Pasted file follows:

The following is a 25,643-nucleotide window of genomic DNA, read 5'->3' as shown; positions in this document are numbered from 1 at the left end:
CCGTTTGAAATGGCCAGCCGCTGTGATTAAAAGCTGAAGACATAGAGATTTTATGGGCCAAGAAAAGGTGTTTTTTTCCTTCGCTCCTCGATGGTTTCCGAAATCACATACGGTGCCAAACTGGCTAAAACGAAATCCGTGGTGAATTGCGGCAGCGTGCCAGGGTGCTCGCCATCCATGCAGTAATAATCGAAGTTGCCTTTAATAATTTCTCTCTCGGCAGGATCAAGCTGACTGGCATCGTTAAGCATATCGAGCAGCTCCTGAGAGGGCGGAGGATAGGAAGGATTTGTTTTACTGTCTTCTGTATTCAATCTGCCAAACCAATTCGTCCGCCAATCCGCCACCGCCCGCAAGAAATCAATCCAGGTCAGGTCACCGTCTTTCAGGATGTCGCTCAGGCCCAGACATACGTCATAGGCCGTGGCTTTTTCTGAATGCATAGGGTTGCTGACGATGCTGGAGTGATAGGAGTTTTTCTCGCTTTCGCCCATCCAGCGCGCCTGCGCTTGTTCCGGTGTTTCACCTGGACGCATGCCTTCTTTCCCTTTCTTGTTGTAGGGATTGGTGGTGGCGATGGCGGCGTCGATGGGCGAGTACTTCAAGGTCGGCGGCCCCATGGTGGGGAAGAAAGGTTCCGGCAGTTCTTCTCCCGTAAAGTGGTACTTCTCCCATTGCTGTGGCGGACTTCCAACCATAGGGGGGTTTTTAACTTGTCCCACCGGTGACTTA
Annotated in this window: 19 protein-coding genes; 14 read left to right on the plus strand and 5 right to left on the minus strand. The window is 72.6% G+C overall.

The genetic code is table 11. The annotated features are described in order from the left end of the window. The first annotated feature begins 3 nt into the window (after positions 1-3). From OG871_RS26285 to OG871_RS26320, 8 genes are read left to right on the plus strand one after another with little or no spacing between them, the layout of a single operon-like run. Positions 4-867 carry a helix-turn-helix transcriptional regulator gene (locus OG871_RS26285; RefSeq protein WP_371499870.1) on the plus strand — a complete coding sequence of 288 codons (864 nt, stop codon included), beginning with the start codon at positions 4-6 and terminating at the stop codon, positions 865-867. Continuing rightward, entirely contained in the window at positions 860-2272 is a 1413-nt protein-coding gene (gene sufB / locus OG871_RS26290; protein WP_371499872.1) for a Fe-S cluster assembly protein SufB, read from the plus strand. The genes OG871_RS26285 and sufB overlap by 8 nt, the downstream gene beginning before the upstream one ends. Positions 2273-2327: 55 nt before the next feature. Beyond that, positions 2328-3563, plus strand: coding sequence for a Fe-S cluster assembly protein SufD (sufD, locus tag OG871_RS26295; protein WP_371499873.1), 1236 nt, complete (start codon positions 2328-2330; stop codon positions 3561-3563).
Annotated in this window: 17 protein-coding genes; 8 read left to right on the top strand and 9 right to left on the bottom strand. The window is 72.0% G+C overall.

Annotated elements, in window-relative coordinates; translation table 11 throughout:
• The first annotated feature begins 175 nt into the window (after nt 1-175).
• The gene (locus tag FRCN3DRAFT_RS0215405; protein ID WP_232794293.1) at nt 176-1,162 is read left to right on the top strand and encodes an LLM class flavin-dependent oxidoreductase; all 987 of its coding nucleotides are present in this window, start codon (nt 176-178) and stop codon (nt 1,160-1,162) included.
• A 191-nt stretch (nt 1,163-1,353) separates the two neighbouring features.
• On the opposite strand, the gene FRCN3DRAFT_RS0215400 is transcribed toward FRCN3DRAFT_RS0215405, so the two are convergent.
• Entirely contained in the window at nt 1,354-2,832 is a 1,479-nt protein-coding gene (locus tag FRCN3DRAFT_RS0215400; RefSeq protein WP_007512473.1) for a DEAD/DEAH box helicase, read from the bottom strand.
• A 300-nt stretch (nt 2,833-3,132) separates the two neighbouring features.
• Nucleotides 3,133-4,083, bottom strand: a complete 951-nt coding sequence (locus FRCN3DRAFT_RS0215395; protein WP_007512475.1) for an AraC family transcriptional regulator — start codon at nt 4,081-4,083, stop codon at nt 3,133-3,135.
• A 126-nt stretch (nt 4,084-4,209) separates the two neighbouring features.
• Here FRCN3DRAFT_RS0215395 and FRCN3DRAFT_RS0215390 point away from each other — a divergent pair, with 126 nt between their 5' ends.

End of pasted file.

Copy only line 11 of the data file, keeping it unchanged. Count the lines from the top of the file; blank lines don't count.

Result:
• Entirely contained in the window at nt 1,354-2,832 is a 1,479-nt protein-coding gene (locus tag FRCN3DRAFT_RS0215400; RefSeq protein WP_007512473.1) for a DEAD/DEAH box helicase, read from the bottom strand.